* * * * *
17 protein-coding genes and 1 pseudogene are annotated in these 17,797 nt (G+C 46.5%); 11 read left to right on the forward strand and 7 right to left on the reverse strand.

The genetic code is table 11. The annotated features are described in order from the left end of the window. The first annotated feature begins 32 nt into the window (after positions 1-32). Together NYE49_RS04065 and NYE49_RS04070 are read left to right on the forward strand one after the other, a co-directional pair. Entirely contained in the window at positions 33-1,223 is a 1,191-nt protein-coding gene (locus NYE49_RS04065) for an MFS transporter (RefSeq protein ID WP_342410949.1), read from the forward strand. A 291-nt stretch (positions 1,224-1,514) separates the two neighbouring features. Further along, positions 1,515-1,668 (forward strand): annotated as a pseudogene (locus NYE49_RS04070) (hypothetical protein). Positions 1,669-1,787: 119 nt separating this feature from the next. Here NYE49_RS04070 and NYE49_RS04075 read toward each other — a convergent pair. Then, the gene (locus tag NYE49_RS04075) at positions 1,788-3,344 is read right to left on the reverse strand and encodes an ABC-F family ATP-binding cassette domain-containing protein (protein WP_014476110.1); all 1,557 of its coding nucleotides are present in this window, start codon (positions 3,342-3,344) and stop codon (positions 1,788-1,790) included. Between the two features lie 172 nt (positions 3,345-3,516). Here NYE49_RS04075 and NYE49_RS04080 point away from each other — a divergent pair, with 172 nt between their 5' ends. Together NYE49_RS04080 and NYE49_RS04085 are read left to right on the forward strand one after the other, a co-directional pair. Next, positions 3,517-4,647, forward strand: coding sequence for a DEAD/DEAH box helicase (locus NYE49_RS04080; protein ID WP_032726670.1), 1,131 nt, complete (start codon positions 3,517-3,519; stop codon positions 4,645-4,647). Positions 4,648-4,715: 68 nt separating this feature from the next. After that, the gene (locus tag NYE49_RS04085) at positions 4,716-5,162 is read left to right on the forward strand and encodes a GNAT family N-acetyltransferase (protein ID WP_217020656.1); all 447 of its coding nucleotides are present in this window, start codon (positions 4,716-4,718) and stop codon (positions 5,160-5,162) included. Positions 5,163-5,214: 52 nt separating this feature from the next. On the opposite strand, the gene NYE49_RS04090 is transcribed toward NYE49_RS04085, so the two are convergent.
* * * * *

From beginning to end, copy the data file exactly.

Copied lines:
17 protein-coding genes and 1 pseudogene are annotated in these 17,797 nt (G+C 46.5%); 11 read left to right on the forward strand and 7 right to left on the reverse strand.

The genetic code is table 11. The annotated features are described in order from the left end of the window. The first annotated feature begins 32 nt into the window (after positions 1-32). Together NYE49_RS04065 and NYE49_RS04070 are read left to right on the forward strand one after the other, a co-directional pair. Entirely contained in the window at positions 33-1,223 is a 1,191-nt protein-coding gene (locus NYE49_RS04065) for an MFS transporter (RefSeq protein ID WP_342410949.1), read from the forward strand. A 291-nt stretch (positions 1,224-1,514) separates the two neighbouring features. Further along, positions 1,515-1,668 (forward strand): annotated as a pseudogene (locus NYE49_RS04070) (hypothetical protein). Positions 1,669-1,787: 119 nt separating this feature from the next. Here NYE49_RS04070 and NYE49_RS04075 read toward each other — a convergent pair. Then, the gene (locus tag NYE49_RS04075) at positions 1,788-3,344 is read right to left on the reverse strand and encodes an ABC-F family ATP-binding cassette domain-containing protein (protein WP_014476110.1); all 1,557 of its coding nucleotides are present in this window, start codon (positions 3,342-3,344) and stop codon (positions 1,788-1,790) included. Between the two features lie 172 nt (positions 3,345-3,516). Here NYE49_RS04075 and NYE49_RS04080 point away from each other — a divergent pair, with 172 nt between their 5' ends. Together NYE49_RS04080 and NYE49_RS04085 are read left to right on the forward strand one after the other, a co-directional pair. Next, positions 3,517-4,647, forward strand: coding sequence for a DEAD/DEAH box helicase (locus NYE49_RS04080; protein ID WP_032726670.1), 1,131 nt, complete (start codon positions 3,517-3,519; stop codon positions 4,645-4,647). Positions 4,648-4,715: 68 nt separating this feature from the next. After that, the gene (locus tag NYE49_RS04085) at positions 4,716-5,162 is read left to right on the forward strand and encodes a GNAT family N-acetyltransferase (protein ID WP_217020656.1); all 447 of its coding nucleotides are present in this window, start codon (positions 4,716-4,718) and stop codon (positions 5,160-5,162) included. Positions 5,163-5,214: 52 nt separating this feature from the next. On the opposite strand, the gene NYE49_RS04090 is transcribed toward NYE49_RS04085, so the two are convergent.